The first issue of MetaDada: The International Journal Of Dada Mining will be published on May 15, 2016 in honor of the 100th anniversary of the of the very first Dada publication, Cabaret Voltaire. The itching intent of MetaDada is to diligently excavate the vast seams of human idiocy so that you don’t have to, and subsequently presenting the resulting Dada in all of it’s discombobulating charm and glory.
MetaDada No. 1 will be a 40-page, 8.5” x 11” full-color print journal, in an edition of 500 copies. In an effort to encourage advance subscriptions to help pay for this monstrous folly, you can subscribe to MetaDada for the incredible prepublication price of only $30 per issue postpaid (US only; inquire about postal fees for international orders). Simply send your check or money order to Elena Press, PO Box 429201, Cincinnati, OH 45242 USA. You may also submit funds via PayPal by emailing your subscription order to email@example.com. We will respond with a PayPal invoice to facilitate payment. Please remember to provide your physical mailing address to ensure successful delivery of your personal dadafication device (paper seems to consistently clog the wires).
All prepublication subscribers making payment before May 15, 2016 will receive a premium with their issue in the form of a free copy of Understanding Dada by MetaDada editor, H. Michael Sanders. An entertaining and insightful review of Understanding Dada by Shyanna Bodenstein can be found here.
Please note that a deluxe edition of 100 numbered copies of MetaDada No. 1 is being published simultaneously with the regular edition at a price of $125. The deluxe edition will include an 8.5” x 11” signed and numbered archival print of the MetaDada No. 1 cover image, Doll-Head Poet No. 4: Tristan Tzara at the Cabaret Voltaire, by editor H. Michael Sanders. In addition, the deluxe edition will be packaged with a copy of sounDada, an audio CD project of Dada sound works, soundtracks and spoken word by over twenty artists from around the world.
Remember, Dada is like toothpaste or Hemorrhoids. Once it is squeezed out of the tube you can’t easily put it back. So all we can do is put it in a useless magazine and try to pretend that it is art or literature. Help us get rid of this stuff. Buy it from us.
And now a word from our publisher…
Dada is a Racket!
A Note From the Publisher
By Howard M. “Burnt” Nortonn
“Invest your money in Dada! Dada is the only savings bank that pays interest in the hereafter!” – Richard Huelsenbeck, “Invest in Dada,” Der Dada 1 (June 1919)
“Is the aim of art to make money and cajole the nice nice bourgeois?”
– Tristan Tzara, “Dada Manifesto 1918,” Dada 3 (March 1918)
Dada is a racket, pure and simple. Despite that fact, Dada does nothing but tell people the simple truth, that is abuse them. Dada doesn’t try to bamboozle the feeble-minded or the weak-willed in the manner of politicians and investment bankers, but instead lets fully-grown, healthy people decide when they’re good and ready to behave irrationally and engage in congenitally mindless risk-taking. That’s why Dada routinely offers irresistible opportunities to the elite, the college-educated, and the filthy rich to churn their money through financial mitosis and shield the ill-gotten proceeds from greedy government confiscation through artistic license. Dada spontaneously erupts in generous, spewing dividends on investment by foisting irritating art and rude, unintelligible poetry on those constipated by the routine of buying useless consumer products online.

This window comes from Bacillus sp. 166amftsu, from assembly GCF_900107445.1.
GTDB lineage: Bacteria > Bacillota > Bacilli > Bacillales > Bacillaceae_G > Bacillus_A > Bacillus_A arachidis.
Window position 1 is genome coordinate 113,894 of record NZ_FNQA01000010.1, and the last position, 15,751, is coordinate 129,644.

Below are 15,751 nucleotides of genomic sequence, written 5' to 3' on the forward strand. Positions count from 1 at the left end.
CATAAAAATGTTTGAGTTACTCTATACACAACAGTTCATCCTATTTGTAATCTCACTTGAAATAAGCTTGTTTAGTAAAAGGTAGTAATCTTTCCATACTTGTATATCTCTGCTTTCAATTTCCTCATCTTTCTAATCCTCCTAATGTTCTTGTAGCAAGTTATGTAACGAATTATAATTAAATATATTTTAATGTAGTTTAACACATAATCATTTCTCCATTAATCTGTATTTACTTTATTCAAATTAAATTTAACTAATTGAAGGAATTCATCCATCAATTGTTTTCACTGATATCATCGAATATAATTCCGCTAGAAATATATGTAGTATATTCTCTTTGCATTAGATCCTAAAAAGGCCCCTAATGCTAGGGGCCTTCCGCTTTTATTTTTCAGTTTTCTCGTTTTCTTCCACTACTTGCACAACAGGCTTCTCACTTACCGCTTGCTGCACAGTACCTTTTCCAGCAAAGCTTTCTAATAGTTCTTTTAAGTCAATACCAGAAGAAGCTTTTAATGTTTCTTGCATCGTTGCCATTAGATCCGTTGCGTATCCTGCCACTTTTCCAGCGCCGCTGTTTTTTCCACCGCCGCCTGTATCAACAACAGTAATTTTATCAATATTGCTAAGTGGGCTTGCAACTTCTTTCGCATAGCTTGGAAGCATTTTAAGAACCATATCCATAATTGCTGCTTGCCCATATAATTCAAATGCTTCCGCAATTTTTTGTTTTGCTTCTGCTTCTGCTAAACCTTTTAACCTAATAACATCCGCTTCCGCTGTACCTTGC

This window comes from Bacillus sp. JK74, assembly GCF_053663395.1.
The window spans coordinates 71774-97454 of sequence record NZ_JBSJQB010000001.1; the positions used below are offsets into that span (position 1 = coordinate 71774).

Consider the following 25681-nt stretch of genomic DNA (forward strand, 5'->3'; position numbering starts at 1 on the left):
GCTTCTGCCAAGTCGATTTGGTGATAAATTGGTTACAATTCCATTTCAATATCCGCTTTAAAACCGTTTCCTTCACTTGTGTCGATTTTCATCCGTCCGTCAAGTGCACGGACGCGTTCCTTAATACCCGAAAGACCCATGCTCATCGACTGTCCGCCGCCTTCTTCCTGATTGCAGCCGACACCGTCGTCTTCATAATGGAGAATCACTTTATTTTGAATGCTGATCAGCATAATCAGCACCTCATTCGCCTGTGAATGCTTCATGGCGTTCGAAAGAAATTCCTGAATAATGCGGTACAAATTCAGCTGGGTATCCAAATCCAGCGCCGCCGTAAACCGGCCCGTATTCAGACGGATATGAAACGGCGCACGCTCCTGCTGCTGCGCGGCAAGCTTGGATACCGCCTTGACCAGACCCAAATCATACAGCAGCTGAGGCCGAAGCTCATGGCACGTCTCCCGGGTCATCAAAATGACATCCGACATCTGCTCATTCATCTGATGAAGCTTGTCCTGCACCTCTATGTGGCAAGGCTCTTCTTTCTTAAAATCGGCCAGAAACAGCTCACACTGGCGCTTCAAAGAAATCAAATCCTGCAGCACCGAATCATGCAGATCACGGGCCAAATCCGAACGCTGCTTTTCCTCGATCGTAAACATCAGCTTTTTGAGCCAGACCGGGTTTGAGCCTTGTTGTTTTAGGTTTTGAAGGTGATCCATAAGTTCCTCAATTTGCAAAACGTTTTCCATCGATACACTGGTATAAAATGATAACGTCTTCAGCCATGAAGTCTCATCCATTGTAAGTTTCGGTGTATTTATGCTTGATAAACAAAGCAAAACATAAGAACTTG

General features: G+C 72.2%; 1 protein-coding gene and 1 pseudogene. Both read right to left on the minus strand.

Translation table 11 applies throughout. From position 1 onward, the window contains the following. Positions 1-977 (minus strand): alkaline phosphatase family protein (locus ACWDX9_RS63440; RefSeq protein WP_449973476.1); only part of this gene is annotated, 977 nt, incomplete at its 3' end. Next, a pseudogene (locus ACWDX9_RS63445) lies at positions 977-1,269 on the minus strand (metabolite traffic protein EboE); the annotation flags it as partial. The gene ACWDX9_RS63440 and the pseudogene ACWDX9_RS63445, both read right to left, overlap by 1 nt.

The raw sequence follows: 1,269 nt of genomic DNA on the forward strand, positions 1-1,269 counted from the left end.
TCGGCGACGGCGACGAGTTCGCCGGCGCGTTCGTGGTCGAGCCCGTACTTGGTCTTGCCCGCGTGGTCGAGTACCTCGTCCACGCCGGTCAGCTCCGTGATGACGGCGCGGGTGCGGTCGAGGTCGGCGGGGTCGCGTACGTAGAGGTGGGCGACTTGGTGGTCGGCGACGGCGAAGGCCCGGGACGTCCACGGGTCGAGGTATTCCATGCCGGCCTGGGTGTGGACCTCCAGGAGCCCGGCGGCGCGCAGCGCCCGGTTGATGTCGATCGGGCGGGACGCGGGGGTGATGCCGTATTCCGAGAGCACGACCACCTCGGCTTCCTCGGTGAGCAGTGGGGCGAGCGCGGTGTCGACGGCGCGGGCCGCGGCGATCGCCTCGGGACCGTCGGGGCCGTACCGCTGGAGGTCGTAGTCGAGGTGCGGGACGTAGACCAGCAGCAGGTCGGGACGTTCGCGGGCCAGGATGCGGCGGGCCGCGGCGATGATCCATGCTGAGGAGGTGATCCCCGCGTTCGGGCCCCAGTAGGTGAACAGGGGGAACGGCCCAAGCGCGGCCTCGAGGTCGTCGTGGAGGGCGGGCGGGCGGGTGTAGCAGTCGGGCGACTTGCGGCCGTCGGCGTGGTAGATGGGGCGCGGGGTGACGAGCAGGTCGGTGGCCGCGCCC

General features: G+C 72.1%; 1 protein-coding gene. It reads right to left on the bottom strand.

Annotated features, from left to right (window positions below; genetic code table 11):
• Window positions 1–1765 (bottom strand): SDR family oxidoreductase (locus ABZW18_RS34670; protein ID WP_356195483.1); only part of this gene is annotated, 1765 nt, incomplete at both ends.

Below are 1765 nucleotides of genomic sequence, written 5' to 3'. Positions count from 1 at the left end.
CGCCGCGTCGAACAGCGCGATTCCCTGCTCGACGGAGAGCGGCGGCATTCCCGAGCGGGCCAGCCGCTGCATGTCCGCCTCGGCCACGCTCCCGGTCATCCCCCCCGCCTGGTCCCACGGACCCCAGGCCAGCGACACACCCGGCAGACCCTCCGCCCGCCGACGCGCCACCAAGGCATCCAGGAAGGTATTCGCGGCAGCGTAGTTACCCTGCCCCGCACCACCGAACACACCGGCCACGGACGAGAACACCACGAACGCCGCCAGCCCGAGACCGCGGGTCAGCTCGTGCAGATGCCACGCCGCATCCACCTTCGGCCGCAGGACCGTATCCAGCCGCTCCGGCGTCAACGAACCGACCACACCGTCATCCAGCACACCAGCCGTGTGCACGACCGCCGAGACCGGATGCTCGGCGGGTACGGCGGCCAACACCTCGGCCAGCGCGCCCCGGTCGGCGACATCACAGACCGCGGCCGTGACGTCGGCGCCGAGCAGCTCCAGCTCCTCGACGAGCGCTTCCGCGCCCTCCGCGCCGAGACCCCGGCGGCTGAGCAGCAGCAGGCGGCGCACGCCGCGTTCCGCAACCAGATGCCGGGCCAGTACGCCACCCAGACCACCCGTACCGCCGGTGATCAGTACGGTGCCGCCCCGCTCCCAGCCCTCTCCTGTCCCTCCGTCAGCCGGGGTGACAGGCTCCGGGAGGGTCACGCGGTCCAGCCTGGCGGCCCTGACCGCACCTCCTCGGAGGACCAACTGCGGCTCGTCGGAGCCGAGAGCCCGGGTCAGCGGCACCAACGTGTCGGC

A generous and ongoing financial investment in Dada enlarges the human spirit in ways unfathomable to those sending money to televangelists or political parties, and readily ensures that there will always be a constant barrage of commercial messages eroding pathways to reasonable thinking. The hope of the future is buying meaningless, nonfunctional aesthetic entertainment. This is at the very heart of the Dada way. Dada infests the dreams that money can buy with a virulent emotional infection. Invest in Dada so you can feel good about yourself and look askance at others. Dada will feel good about you too! Don’t forget to shine your shoes before going down to the bank to withdraw your money for Dada.
The most immediate and concrete way in which you can invest your money in Dada, beyond running for public office, is by contributing all available dollars to help fund the creative nonsense of MetaDada: The International Journal of Dada Mining. Dada recommends that you give until it hurts. Go on, you know you really want to. No, you really, really need to. Helping to pay for the creation of such artistic anti-art Dada bullshit is an investment in the continuation of some feeble sense of culture in the corroded, modern media wasteland, and simultaneously in your fluctuating personal sense of wellbeing. Think about how smug you’ll be once you’ve anted up and received your personalized artistic license. The entire sum contributed will be invested in Dada. You don’t want to die rich. Invest in Dada. Dada is a racket!
A Scholarly Postscript
“In 1919, the review Der Dada gave the ironic advice, “Invest your money in Dada.” Doubly ironic is the fact that anyone who had heeded this advice would be rich today. The most ephemeral publications of the Dadaists now fetch enormous prices at auction houses and antiquarian shops. And with good reason: ephemerality was at the heart of the Dadaists’ art. The many small periodicals that they produced are precious not only as documents of an influential artistic movement, but also as works of art in their own right.” – Timothy Shipe, “Dada Periodicals at Iowa,” Books at Iowa 46 (April 1987)